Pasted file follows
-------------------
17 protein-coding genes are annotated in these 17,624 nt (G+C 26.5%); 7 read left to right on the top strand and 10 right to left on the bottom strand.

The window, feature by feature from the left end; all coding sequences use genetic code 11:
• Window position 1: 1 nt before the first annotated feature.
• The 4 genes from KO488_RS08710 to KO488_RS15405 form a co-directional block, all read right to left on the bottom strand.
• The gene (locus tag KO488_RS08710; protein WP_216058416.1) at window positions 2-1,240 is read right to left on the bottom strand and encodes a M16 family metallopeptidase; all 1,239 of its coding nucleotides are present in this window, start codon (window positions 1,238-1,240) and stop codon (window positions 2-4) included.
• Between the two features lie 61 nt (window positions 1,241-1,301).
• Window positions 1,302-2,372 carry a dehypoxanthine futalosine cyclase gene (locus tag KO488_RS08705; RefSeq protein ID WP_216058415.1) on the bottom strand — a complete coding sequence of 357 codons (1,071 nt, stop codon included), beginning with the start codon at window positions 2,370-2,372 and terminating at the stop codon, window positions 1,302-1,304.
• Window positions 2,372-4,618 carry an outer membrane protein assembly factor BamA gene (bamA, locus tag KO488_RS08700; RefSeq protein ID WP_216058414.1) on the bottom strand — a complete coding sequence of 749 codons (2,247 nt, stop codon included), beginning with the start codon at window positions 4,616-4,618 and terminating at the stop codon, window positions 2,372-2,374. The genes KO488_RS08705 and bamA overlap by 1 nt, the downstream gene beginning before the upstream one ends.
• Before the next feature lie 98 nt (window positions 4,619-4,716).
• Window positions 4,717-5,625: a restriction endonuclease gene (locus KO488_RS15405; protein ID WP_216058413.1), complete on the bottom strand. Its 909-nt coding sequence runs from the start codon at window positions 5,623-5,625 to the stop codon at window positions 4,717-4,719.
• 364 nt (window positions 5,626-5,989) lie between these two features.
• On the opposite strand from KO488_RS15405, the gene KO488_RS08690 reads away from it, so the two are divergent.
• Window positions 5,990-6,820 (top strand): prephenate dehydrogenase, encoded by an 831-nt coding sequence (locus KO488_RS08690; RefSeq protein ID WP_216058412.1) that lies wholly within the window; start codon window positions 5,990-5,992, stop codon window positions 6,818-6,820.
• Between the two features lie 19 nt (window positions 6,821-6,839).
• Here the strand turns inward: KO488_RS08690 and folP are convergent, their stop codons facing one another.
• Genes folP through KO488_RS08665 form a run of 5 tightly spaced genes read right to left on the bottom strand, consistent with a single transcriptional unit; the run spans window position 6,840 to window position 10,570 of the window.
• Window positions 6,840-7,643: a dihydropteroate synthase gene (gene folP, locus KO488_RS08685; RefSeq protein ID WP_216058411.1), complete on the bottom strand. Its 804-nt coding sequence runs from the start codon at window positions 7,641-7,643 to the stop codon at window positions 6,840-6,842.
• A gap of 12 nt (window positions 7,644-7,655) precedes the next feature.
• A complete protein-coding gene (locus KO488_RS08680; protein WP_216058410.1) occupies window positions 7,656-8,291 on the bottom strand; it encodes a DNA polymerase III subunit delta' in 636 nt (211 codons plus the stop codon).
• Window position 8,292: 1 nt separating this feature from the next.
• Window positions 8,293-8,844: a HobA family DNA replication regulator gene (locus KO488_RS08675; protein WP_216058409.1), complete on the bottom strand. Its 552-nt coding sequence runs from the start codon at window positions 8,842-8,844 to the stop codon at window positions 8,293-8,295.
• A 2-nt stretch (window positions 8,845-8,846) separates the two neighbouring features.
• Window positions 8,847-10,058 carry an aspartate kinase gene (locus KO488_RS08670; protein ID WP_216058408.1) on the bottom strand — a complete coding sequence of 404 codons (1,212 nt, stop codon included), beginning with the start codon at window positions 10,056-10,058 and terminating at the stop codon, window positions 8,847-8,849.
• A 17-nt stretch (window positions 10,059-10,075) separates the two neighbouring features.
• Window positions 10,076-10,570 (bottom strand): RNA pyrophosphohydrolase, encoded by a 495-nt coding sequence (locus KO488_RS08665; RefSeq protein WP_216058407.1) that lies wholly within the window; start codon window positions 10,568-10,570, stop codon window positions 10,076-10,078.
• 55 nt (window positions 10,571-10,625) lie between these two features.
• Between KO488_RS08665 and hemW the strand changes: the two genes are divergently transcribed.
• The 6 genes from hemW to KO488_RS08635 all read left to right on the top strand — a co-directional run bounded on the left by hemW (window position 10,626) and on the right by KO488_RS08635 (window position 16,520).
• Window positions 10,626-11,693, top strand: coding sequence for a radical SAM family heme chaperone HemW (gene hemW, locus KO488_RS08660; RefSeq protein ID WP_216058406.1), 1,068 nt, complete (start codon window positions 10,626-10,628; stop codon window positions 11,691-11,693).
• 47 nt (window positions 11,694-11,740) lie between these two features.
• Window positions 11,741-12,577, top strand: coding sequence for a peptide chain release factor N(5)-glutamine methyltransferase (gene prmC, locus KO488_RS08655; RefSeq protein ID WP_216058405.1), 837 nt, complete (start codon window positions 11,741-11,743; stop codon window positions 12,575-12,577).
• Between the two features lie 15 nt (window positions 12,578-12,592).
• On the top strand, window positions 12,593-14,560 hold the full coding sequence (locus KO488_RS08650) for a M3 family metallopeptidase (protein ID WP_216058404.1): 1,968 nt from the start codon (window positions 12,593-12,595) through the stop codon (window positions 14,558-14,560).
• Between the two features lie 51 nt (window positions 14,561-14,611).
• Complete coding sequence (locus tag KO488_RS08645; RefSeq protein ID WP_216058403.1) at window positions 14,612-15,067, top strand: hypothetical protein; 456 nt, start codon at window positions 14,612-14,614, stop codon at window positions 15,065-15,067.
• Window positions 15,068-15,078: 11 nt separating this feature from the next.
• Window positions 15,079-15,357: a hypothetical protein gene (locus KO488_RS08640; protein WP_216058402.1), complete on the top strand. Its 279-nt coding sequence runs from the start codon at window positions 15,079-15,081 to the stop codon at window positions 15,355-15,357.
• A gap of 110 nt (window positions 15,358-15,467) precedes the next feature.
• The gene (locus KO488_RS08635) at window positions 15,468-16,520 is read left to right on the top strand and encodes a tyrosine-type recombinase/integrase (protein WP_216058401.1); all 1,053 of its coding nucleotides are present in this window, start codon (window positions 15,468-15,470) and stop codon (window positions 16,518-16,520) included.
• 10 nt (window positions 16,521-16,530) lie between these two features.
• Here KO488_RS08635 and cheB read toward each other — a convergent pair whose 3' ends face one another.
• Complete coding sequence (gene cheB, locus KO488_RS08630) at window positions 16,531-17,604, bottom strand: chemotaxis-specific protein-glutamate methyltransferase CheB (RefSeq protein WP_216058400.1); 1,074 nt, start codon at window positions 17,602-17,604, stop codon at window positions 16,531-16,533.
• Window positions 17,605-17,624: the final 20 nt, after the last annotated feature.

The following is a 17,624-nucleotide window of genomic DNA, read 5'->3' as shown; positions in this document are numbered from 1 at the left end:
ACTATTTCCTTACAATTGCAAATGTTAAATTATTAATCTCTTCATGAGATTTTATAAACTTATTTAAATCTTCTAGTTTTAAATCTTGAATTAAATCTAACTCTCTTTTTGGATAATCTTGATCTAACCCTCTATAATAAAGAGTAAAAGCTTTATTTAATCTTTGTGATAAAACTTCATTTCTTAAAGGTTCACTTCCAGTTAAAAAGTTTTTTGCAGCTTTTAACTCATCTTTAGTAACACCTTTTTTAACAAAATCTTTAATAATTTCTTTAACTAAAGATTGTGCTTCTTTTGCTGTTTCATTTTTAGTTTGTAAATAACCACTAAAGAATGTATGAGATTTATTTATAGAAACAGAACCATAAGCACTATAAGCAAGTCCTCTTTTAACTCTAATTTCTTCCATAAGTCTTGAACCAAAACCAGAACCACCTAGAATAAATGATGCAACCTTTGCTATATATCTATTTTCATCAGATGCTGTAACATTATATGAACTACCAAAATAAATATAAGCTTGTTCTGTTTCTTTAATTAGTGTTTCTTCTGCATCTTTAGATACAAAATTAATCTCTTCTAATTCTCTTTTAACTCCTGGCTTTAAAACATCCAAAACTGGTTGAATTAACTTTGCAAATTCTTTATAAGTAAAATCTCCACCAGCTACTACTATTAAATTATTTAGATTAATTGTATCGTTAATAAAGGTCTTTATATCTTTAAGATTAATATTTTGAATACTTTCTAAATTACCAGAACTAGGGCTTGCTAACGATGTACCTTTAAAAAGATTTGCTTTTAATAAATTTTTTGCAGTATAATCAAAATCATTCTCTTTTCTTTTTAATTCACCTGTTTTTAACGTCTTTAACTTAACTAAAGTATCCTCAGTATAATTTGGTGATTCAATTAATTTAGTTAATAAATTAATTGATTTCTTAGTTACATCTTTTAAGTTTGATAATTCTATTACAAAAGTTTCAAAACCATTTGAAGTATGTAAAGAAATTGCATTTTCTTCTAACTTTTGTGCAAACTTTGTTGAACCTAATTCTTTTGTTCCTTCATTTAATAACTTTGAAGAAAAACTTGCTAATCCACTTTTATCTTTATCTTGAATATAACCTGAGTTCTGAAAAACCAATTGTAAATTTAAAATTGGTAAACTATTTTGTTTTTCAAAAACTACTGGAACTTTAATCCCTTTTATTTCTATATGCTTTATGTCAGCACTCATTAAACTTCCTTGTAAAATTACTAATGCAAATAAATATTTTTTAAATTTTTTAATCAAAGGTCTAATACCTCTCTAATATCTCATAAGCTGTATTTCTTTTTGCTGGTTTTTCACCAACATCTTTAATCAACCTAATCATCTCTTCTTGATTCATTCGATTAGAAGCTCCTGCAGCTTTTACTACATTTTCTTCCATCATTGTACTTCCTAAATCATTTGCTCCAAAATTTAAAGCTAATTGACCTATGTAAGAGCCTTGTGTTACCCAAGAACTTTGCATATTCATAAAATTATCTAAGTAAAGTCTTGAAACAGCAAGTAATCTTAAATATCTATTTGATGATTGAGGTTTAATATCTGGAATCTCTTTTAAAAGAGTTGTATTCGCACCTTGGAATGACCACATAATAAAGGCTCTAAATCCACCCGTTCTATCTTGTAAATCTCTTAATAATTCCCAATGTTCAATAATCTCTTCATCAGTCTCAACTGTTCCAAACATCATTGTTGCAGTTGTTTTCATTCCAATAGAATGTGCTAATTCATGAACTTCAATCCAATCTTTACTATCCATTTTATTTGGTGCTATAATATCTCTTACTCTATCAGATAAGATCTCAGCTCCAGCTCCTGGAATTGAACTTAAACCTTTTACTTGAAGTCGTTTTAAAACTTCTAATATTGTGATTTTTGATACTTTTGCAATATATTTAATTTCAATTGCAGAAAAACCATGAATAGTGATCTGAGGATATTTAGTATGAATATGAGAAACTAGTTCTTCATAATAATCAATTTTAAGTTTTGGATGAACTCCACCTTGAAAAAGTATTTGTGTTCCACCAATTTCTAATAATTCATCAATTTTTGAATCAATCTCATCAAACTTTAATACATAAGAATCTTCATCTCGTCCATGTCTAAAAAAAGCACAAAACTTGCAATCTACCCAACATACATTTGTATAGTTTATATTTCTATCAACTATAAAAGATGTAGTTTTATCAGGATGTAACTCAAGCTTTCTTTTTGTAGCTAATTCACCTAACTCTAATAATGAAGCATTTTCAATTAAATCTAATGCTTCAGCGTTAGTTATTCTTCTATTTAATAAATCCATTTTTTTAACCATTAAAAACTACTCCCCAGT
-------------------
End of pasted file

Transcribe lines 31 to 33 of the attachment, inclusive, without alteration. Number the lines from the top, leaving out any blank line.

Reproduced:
• Window positions 11,741-12,577, top strand: coding sequence for a peptide chain release factor N(5)-glutamine methyltransferase (gene prmC, locus KO488_RS08655; RefSeq protein ID WP_216058405.1), 837 nt, complete (start codon window positions 11,741-11,743; stop codon window positions 12,575-12,577).
• Between the two features lie 15 nt (window positions 12,578-12,592).
• On the top strand, window positions 12,593-14,560 hold the full coding sequence (locus KO488_RS08650) for a M3 family metallopeptidase (protein ID WP_216058404.1): 1,968 nt from the start codon (window positions 12,593-12,595) through the stop codon (window positions 14,558-14,560).